sage: G = FSym.G()
sage: t1 = StandardTableau([[1,2], ])
sage: t2 = StandardTableau([[1,2,3]])
sage: G.product_on_basis(t1, t2)
G[12456|3] + G[1256|3|4] + G[1256|34] + G[126|35|4]

sage: t1 = StandardTableau([,])
sage: t2 = StandardTableau([[1,2]])
sage: G.product_on_basis(t1, t2)
G[134|2] + G[14|2|3]

sage: t1 = StandardTableau([[1,2],])
sage: t2 = StandardTableau([,])
sage: G.product_on_basis(t1, t2)
G[12|3|4|5] + G[12|34|5] + G[124|3|5] + G[124|35]

G#

alias of Fundamental

a_realization()#

Return a particular realization of self (the Fundamental basis).

EXAMPLES:

sage: FSym = algebras.FSym(QQ)
sage: FSym.a_realization()
Hopf algebra of standard tableaux over the Rational Field
in the Fundamental basis

dual()#

Return the dual Hopf algebra of $$FSym$$.

EXAMPLES:

sage: algebras.FSym(QQ).dual()
Dual Hopf algebra of standard tableaux over the Rational Field

class sage.combinat.chas.fsym.FreeSymmetricFunctions_Dual(base_ring)#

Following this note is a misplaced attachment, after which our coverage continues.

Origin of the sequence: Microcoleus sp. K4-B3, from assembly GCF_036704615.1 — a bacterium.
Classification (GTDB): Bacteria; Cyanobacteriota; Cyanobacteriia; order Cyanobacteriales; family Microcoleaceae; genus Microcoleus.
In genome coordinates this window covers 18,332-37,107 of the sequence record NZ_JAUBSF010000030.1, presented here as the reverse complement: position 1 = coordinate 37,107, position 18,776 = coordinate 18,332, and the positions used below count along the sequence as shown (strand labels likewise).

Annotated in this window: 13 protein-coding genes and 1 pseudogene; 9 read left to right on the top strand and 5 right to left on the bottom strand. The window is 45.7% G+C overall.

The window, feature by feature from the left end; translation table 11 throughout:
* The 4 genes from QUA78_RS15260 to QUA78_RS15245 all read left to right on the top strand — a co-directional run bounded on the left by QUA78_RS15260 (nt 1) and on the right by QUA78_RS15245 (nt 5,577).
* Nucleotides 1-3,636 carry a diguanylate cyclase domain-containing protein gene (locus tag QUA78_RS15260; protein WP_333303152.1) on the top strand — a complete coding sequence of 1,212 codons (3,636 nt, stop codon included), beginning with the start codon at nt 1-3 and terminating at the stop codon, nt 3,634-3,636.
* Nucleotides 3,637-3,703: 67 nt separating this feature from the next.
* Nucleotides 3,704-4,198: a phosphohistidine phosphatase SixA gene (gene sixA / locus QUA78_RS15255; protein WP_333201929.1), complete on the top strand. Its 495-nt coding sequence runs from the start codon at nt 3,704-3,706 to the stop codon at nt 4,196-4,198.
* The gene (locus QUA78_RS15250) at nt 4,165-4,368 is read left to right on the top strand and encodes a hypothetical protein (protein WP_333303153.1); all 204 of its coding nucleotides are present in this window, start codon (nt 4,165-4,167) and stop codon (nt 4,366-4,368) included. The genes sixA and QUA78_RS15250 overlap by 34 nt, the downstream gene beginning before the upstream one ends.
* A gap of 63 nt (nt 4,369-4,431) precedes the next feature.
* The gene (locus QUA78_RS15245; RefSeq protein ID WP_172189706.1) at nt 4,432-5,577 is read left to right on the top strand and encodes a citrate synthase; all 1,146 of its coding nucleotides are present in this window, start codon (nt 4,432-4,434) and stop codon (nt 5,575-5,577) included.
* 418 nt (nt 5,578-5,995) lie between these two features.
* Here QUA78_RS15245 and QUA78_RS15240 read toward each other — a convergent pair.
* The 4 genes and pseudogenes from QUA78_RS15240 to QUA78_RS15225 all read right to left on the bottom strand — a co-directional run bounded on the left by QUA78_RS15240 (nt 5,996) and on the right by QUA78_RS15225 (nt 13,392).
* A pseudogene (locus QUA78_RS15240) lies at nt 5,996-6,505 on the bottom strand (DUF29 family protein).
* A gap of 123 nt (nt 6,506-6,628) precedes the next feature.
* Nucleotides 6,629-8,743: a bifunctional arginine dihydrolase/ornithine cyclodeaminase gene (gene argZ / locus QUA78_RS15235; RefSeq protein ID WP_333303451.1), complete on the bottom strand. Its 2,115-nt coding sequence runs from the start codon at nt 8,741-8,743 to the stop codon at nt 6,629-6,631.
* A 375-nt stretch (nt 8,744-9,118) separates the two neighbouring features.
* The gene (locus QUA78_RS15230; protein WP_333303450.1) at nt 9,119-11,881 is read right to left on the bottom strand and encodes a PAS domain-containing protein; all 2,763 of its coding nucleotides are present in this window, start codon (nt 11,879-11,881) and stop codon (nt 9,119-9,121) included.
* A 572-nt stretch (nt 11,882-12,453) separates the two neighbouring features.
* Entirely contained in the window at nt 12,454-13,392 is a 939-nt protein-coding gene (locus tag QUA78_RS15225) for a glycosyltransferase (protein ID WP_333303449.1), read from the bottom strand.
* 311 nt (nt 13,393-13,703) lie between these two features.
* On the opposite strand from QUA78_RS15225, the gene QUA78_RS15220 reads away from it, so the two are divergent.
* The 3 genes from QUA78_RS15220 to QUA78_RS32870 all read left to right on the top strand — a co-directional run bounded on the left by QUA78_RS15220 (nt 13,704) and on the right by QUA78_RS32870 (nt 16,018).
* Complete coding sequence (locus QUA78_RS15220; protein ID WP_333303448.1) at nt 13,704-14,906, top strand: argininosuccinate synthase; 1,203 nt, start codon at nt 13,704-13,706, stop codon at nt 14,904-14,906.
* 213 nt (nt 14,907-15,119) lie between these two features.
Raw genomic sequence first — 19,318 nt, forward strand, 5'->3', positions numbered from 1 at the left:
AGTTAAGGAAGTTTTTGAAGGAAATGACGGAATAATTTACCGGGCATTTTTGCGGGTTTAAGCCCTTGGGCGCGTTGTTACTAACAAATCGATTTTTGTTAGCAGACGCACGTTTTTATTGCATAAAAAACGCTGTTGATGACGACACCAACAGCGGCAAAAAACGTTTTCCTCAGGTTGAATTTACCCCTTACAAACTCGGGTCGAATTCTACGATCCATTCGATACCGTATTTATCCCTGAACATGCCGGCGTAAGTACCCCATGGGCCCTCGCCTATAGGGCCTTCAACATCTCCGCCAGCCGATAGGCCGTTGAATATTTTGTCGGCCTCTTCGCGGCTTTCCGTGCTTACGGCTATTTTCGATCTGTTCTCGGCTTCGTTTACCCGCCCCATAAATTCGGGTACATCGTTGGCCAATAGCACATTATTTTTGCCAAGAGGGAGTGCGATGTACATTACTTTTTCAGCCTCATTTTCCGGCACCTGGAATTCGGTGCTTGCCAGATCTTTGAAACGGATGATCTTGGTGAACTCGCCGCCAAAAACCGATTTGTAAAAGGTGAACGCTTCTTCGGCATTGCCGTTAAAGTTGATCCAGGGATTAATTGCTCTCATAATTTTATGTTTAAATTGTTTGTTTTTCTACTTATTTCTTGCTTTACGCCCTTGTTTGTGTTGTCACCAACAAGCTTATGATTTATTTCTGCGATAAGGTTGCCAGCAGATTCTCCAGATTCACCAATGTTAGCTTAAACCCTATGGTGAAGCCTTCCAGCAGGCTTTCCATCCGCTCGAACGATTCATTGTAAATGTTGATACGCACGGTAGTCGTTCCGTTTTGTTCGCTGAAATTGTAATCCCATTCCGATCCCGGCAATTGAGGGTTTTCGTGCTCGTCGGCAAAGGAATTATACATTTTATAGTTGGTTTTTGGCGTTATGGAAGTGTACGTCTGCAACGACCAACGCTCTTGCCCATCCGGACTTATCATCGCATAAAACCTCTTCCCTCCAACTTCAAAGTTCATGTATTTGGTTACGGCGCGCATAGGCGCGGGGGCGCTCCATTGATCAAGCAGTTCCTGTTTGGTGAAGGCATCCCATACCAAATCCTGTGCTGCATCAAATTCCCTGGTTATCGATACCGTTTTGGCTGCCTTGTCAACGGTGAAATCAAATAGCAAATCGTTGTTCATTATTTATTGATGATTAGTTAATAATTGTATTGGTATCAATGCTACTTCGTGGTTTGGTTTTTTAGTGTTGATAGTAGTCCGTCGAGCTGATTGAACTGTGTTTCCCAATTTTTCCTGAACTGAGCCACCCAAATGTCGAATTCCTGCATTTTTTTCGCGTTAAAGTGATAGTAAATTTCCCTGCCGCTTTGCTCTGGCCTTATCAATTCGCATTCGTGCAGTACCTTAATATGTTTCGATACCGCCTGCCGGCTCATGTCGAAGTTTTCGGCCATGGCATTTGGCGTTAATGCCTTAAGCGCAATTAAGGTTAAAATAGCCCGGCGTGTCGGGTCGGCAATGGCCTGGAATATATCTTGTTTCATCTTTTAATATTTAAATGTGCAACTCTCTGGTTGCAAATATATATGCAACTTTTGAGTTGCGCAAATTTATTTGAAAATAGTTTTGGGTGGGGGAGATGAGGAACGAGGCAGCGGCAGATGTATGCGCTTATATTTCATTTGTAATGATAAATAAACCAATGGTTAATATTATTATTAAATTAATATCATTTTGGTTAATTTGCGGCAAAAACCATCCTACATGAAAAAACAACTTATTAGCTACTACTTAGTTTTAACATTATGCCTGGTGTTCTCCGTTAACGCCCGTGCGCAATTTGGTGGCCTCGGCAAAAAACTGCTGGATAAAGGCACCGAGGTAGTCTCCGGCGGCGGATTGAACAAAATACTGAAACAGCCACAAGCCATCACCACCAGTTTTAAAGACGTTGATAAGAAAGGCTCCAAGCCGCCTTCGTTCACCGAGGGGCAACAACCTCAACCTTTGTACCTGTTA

The Hopf dual $$FSym^*$$ of the free symmetric functions $$FSym$$.

See FreeSymmetricFunctions for the definition of the latter.

Recall that the fundamental basis of $$FSym$$ consists of the elements $$\mathcal{G}_t$$ for $$t$$ ranging over all standard tableaux. The dual basis of this is called the dual fundamental basis of $$FSym^*$$, and is denoted by $$(\mathcal{G}_t^*)$$. The Hopf dual $$FSym^*$$ is isomorphic to the Hopf algebra $$(\ZZ T, \ast', \delta')$$ from [PoiReu95]; the isomorphism sends a basis element $$\mathcal{G}_t^*$$ to $$t$$.

EXAMPLES:

sage: FSym = algebras.FSym(QQ)
sage: TF = FSym.dual().F()
sage: TF[1,2] * TF[,]